Once I had my baby girl, I naively believed my struggle with pregnancy-related exercise issues was over. Sure, I knew there was a period of postpartum healing, but I had faced the challenges of getting pregnant, I had survived the hideous sciatica and not being able to run once I hit 6 months, and (best yet) I had a fairly easy delivery when it comes down to it, with only slight tearing and minimal pushing (the whole thing was said and done in 7 hours start to finish) and a seamless healing process. Best yet, i had a beautiful healthy baby girl.
I did my time. I rested for the prescribed 6 weeks. I got “checked” and the green light to move again. And most importantly I felt good doing it. Really good. I took things slow. I gradually built up my mileage and I even started working with a run coach. My times were faster than they have been in almost 2 years. My goal? To get strong, build back my mileage and finally get back to that starting line and race again. The end goal? To finally run a Marathon (in May) that would qualify me to run Boston…ambitious, I knew, but I was up for the challenge.
So you can imagine my surprise when exactly 3 weeks and 4 days ago (yes i’m counting days here) I was stopped dead in my tracks 9.45 miles into a 12 mile long run. My hamstring had felt tight when I started the run but this didn’t feel like a hamstring injury.
My husband came to rescue me, and I climbed gingerly into the passenger seat and cried the whole drive home. I cried because despite trying to stay optimistic a little voice was telling me that this was bigger than rest and relaxation. Bigger than a tight muscle. Something in me told me that this was goodbye to the goal of a May marathon. And the worst part was – I had no clue where the pain was coming from or how to find relief.
I texted my coach and told her I thought it was my groin but I didn’t even know. This felt like pain deep inside me. In a place I couldn’t even pinpoint. It was pain that radiated front to back, down my leg and into the pit of my stomach. It didn’t feel good.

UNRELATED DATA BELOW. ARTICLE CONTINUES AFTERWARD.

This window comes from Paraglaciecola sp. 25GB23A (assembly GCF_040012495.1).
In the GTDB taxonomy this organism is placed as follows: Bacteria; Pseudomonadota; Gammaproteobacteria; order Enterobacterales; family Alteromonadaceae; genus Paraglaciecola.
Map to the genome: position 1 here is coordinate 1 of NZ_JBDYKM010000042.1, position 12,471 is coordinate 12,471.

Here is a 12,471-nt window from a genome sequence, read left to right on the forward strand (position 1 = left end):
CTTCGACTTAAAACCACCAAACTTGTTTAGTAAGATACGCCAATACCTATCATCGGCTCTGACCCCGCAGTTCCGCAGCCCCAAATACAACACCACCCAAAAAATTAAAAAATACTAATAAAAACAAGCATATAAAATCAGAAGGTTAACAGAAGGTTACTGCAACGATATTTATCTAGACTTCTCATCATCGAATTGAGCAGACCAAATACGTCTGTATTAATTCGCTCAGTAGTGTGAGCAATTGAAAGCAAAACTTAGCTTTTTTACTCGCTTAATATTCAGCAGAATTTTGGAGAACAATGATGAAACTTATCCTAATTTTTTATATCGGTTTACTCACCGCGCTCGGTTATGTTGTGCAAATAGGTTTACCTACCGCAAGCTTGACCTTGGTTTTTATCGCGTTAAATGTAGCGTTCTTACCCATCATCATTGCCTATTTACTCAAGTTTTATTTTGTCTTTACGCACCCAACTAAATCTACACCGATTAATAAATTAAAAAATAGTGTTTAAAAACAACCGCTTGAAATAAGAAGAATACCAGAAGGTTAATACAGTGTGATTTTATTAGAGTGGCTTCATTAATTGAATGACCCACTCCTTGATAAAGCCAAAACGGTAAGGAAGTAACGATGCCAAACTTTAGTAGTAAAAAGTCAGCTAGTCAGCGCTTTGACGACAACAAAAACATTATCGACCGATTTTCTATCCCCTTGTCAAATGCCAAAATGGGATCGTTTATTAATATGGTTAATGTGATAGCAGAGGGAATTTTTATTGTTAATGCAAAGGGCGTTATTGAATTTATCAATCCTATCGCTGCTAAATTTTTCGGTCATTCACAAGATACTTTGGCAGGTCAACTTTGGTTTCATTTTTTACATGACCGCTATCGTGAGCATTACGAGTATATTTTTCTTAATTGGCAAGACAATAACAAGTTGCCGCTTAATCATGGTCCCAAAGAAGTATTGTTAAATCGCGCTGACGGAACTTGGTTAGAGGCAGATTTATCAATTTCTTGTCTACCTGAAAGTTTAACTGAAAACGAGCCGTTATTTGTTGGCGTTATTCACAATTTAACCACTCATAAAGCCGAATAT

I went to a massage therapist. I stretched. I popped Aleve like candy. I made every anti-inflammatory smoothie in the book. I went to the chiropractor. I stopped exercising. I tried different exercises. I did zero running. And at the end of the day nothing helped.
After some preliminary “Dr. Google” diagnosing I determined that even though I didn’t have classic signs of pelvic dysfunction ever postpartum (no incontinence, no leaking) this was likely something related to my pelvic floor.
So I made a PT appointment and waited, hoping that in the meantime it would magically go away.
Until today it has been 3 weeks and 4 days of me being a sad sack while trying to put on a ‘no big deal’ front. It has been ‘test runs’ and lots of ellipticalling. There have been tears, and anger, and worry. I had my beloved running back — The activity that I specialize in with my clients, and helps me to destress, and allows me to find me time, and do my best thinking, and so on. The activity I have been so patiently waiting to get back at. And then just when it started to feel oh-so-good, BOOM, gone again.
But I’m telling myself that today is the bottom of the bottom. I can only go up from here. Because today I had my first PT appointment where it was confirmed that somewhere between the trauma of pushing out a baby and my level of activity in both sport and my daily life, I have a substantial flare up resulting in a spasm of the left side which made itself present as soon as it was approached. It was take-your-breath-away pain and as soon as my therapist began to massage it and I immediately (to my surprise) burst into tears.